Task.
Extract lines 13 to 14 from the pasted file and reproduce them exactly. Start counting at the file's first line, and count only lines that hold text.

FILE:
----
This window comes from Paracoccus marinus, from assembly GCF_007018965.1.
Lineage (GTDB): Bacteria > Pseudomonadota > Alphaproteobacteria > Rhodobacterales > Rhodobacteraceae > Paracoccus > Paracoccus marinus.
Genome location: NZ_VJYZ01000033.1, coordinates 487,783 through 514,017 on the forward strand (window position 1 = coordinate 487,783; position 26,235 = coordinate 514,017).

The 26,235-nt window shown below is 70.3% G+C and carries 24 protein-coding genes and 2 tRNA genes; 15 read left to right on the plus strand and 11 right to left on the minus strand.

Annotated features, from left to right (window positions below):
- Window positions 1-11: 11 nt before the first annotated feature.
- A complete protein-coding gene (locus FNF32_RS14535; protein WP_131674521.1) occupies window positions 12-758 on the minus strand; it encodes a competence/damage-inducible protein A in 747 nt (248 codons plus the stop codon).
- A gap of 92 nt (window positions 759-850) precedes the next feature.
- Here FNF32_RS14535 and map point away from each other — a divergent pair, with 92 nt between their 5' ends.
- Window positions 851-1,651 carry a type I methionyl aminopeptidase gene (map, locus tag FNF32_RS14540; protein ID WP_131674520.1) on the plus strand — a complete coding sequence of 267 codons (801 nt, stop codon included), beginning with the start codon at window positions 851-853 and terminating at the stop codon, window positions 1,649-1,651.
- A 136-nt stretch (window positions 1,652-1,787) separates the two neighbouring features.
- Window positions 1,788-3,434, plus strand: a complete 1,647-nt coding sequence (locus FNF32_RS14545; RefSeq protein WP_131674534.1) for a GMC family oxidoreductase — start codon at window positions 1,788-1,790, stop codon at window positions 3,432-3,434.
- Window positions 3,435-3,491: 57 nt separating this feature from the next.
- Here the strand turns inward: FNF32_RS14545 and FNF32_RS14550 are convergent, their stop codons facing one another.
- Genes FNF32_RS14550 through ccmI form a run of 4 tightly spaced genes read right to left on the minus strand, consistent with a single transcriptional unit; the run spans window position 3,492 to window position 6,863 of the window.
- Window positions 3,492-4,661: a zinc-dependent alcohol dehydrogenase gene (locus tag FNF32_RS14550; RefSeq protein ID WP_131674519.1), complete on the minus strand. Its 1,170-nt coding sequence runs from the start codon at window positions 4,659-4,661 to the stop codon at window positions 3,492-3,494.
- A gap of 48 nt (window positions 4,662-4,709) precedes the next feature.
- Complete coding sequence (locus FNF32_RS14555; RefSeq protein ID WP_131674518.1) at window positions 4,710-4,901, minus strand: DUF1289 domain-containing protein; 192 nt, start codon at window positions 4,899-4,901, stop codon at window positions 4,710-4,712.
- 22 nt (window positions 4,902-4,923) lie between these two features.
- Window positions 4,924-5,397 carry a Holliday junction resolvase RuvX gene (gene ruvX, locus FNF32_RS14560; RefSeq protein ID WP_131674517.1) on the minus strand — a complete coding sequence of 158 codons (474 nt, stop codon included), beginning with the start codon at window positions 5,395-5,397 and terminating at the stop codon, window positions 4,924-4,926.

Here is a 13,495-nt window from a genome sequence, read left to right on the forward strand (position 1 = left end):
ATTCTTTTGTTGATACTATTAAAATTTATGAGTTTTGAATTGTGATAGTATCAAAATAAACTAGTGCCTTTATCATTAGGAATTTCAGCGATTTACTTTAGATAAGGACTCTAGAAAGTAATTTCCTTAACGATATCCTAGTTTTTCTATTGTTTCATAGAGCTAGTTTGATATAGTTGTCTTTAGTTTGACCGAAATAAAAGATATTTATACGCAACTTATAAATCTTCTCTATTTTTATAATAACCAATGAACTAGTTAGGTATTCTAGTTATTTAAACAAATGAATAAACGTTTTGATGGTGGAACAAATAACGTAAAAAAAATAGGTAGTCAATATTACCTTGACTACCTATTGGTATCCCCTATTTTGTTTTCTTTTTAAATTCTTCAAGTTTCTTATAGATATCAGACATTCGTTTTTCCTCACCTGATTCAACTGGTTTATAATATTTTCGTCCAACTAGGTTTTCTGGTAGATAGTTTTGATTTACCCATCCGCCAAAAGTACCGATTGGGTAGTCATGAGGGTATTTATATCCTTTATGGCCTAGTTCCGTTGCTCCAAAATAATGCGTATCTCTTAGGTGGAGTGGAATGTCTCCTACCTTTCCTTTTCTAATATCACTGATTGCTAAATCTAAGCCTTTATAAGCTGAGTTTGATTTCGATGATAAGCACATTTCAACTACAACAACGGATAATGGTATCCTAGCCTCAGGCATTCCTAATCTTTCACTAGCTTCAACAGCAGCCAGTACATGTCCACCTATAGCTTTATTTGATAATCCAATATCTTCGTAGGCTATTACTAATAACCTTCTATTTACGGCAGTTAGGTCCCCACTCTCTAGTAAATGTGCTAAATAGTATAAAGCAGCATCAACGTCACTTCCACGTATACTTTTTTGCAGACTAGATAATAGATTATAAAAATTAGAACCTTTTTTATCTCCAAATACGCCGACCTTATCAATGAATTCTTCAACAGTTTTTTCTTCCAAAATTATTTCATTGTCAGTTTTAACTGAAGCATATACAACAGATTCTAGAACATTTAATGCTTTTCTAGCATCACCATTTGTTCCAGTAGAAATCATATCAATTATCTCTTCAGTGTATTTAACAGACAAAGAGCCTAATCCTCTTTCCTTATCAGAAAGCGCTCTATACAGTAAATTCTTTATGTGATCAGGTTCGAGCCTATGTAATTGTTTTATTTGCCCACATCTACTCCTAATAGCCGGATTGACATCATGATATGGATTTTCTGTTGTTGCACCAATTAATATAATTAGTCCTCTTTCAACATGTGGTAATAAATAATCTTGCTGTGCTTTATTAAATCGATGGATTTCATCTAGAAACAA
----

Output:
- Window positions 3,435-3,491: 57 nt separating this feature from the next.
- Here the strand turns inward: FNF32_RS14545 and FNF32_RS14550 are convergent, their stop codons facing one another.